Working with this amount and complexity of data demands an analytical design that is rigorously and thoroughly thought out to make the analysis manageable. And because of the many methodological choices imposed on the analysis by the nature of the object of study, it is pivotal to present the methodological reflections in a detailed manner. This will also make it easier to replicate the study with material from another national Web archive. We distinguish between three main phases: 1) Extracting, transforming and loading (ETL); 2) Selecting the corpus; and 3) Translating research questions into code.

Extracting, transforming and loading data

Since the data source of the study is the Danish Web as it was archived by Netarkivet, the first step is to make the data available for the study. This step includes three sub-steps: Extracting the material from Netarkivet; transforming it into a format that can be computed on the high-performance computer that was used to make the analyses, the DeIC National Cultural Heritage Cluster at the Royal Danish Library; and, finally, loading the data onto the Cultural Heritage Cluster [11].

However, before the technical ETL process was initiated, the data which was to be extracted was identified by the researchers based on a thorough investigation of curatorial and Web crawl information from Netarkivet. It was decided to extract the first annual broad crawl from each year [12], and to supplement this with some of Netarkivet’s selective crawls if such crawls exist from the same period (these selective crawls include special crawls of ‘Very big sites’, and of ‘Government bodies’). The identification and ETL phases were closely interrelated, since negotiations had to take place on an ongoing basis to determine what could actually be extracted to enable the planned analyses.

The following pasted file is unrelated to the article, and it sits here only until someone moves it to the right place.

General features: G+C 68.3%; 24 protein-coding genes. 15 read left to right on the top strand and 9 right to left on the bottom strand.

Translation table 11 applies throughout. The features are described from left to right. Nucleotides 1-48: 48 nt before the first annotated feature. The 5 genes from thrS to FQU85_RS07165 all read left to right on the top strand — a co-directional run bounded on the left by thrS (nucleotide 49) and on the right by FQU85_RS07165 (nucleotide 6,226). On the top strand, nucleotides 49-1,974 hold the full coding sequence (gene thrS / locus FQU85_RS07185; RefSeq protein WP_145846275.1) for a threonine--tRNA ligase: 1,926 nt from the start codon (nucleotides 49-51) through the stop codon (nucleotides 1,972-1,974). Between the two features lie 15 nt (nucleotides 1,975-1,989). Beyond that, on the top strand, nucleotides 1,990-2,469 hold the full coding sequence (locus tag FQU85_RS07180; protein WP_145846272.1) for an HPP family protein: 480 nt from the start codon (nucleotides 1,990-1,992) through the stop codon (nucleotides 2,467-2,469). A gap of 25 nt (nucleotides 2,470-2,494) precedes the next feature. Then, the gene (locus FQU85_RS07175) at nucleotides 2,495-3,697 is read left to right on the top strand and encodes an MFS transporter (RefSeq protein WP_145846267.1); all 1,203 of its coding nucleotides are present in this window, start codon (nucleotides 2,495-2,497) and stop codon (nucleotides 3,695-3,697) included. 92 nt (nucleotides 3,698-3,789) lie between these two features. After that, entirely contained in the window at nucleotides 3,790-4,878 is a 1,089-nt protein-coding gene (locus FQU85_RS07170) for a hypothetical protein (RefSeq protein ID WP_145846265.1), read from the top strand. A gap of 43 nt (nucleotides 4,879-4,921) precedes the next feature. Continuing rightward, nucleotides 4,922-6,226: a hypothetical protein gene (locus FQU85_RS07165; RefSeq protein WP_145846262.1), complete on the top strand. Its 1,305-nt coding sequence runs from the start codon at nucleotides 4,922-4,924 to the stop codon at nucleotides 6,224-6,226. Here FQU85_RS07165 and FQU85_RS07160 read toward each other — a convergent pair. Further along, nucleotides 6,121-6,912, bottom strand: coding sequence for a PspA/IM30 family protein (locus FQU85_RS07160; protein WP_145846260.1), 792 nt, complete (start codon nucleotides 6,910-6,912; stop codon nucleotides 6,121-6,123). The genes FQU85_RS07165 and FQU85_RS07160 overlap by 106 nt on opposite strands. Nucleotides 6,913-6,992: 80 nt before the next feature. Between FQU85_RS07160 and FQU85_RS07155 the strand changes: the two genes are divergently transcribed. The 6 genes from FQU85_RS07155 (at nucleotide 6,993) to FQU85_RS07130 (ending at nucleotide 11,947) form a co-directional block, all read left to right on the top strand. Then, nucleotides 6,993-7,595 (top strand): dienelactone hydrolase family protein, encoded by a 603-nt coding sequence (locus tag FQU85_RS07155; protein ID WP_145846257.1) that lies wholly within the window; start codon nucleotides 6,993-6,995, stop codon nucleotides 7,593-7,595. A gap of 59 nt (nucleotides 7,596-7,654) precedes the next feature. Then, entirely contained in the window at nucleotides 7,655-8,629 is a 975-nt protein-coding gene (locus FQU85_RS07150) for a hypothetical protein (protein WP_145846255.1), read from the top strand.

Summarizing Møldrup-Dalum (2018), the steps in the ETL process are as follows: a) the data identified by the researchers is described in terms used by Netarkivet, such as harvest names, numbers and types; b) this description is mapped from Netarkivet terms to UNIX file paths to identify the Web archive files containing the actual data; c) a series of Hadoop Streaming jobs are submitted to the Cultural Heritage Cluster for extracting and transforming the data and subsequently storing it on the distributed file system of the Cultural Heritage Cluster. The present study is based on only two types of extracted data: 1) metadata, in this case the so-called crawl.log and seeds.txt files; and 2) hyperlinks from all Web pages. With regard to the former, the two files are produced during Web crawling, and the seeds.txt file contains the Web addresses that constitute the crawl origins, whereas the crawl.log file records all the movements of the Web crawler, what it encounters and tries to collect and when, and with what result [13]. With regard to the latter, hyperlinks were extracted as described below.

Selecting and building the final corpus